Carnival: Grenada’s Spice Mas


This is the 28th year of August Mas in the tri-island state of Grenada, Carriacou, and Petit Martinique. Grenada’s Carnival celebrations, renowned for their color, creativity, and unique cultural character, are held during the second week in August, just one week after Emancipation Day festivities. This year, the 2009 Grenada Spice Mas culminates on August 10 and 11.

The festivities are presently in full swing. They begin in July with the opening of various Calypso Tents where local calypso bards sing to vie for a chance to compete on the big stage of the National Calypso Monarch Competition. July 24 and 26, for example, are the dates for the Soca Monarch and the Calypso Semi-finals, respectively.

The Carnival celebration gains momentum in early August with cultural presentations and calypso shows almost every night of the week and the night air is filled with the sound of steel bands rehearsing their unique musical arrangements for the upcoming Panorama competition. Other events are the Ole Mas, Rainbow City Festival (a craft and cultural fair), National Carnival Queen Show, the Soca and Calypso Monarch Finals, and the Panorama Steel Band competition, among others.

Carnival Sunday brings the final countdown to Carnival with the Dimanche Gras Show, featuring the Kings and Queens of the Fancy Mas Bands in competition for King and Queen of Carnival. Many revelers begin their Carnival marathon at the Dimanche Gras Show and continue straight into the J’Ouvert celebrations, where in the early hours of Monday morning, the traditional jab-jab or Devil Mas bands emerge from the darkness of the night to parade freely through the town. The carnival devils disappear with the rising of the sun, making way for the traditional and Fancy Mas bands in the Monday parade or Pageant. Each parish has its own brand of traditional mas usually represented by Short Knees, Vekou, and Wild Indians. With Arab-like head coverings, jumbo collars, batwing sleeves, and three-quarter (short knee) baggy trousers, the Short knee Bands are now the most prevalent of the traditional masqueraders.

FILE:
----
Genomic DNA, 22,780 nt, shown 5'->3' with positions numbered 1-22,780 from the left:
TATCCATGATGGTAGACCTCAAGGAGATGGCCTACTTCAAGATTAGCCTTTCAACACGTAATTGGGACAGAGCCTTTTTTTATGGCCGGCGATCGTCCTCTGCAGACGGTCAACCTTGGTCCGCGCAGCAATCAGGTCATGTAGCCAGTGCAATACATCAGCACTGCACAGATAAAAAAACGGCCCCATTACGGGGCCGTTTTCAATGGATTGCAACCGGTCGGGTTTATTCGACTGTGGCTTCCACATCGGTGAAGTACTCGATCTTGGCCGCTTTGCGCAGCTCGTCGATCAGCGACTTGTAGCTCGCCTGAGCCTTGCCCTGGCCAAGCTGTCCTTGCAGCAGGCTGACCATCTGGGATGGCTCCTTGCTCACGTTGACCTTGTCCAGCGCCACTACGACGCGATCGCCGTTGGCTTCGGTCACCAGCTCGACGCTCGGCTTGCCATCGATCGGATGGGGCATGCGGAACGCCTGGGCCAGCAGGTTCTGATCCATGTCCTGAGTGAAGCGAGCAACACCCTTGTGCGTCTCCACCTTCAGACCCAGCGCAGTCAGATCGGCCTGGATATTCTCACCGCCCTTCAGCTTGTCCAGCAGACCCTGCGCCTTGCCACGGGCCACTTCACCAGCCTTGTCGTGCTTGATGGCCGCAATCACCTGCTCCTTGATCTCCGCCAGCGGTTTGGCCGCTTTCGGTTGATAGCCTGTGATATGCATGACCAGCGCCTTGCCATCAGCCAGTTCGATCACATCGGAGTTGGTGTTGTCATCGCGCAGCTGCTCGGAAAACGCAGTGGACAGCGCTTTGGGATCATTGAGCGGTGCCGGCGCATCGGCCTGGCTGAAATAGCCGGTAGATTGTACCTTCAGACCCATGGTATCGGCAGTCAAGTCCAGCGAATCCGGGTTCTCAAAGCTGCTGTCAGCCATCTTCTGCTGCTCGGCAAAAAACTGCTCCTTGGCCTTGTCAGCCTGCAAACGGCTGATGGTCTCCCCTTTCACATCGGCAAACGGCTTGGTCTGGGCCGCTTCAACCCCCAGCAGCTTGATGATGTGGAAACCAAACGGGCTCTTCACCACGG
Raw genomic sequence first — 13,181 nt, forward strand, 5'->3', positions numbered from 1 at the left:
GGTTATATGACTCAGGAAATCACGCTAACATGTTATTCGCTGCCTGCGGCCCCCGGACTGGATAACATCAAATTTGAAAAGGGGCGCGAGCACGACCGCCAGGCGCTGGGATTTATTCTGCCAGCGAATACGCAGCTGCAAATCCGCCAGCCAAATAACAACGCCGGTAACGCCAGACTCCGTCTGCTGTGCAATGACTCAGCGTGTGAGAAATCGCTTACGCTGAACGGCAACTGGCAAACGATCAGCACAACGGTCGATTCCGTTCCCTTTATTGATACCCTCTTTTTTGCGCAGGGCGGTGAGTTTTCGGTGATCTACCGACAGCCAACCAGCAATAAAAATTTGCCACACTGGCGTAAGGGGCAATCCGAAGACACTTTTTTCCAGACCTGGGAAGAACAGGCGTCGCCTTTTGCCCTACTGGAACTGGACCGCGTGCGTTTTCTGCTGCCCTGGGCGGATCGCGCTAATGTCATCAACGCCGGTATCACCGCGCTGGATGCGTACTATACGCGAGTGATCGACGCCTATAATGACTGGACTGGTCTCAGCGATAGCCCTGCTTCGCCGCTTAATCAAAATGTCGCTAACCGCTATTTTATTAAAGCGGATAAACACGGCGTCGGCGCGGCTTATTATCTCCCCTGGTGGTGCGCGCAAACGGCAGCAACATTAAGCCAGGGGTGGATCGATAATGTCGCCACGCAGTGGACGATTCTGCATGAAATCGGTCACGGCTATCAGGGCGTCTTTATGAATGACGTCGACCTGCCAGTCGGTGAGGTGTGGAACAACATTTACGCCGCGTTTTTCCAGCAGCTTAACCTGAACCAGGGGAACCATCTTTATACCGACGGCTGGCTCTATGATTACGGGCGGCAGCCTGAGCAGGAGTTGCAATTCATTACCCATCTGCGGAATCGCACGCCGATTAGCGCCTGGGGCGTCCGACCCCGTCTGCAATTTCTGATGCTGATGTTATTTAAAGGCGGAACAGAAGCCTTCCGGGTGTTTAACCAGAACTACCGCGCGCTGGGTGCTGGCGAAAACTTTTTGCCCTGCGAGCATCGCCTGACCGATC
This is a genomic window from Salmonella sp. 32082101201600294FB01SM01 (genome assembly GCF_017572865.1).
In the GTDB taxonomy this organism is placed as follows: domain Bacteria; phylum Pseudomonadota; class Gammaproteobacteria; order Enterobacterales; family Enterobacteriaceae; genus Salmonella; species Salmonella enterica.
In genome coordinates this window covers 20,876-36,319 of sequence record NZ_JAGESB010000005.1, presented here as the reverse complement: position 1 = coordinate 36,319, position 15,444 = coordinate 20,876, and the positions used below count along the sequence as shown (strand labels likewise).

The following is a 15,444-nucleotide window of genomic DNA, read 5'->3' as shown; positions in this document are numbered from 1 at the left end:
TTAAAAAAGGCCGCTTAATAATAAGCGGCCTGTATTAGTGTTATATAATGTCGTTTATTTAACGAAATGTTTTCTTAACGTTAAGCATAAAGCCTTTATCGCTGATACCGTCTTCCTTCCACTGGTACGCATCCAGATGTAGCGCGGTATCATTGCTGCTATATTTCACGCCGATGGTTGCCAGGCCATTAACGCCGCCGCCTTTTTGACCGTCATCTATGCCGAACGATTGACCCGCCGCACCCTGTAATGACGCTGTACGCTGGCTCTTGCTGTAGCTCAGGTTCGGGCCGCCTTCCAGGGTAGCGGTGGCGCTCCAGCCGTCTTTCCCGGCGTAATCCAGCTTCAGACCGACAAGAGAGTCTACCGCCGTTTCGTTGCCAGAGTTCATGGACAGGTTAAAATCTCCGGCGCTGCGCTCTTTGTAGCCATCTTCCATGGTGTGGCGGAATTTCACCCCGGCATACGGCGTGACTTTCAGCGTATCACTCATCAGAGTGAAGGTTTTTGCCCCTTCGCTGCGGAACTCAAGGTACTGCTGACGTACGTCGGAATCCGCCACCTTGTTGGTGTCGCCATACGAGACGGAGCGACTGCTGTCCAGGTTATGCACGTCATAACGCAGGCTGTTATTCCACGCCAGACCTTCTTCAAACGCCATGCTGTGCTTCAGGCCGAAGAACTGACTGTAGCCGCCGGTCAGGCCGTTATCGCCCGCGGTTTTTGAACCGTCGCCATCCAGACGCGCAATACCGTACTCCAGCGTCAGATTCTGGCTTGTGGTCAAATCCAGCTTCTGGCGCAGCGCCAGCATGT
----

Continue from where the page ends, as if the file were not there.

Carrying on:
In the past, the revelers (or Jab-Molassi) blackened their bodies with stale molasses, tar, grease, creosote, or mud to play tricks and “frighten” onlookers. In modern times, the traditional Jab-Molassis have mutated into other creatures of color, with blue, yellow and green devils joining in the early morning parade. Carnival Monday ends with the Monday Night Mas’ street jump-up, where party-goers dance through the streets into the wee hours of the Tuesday morning. Tuesday is the final attraction, the Parade of the Bands.

For more information, see and

For full schedule of events, see

Photos, courtesy of the Grenada Board of Tourism from and

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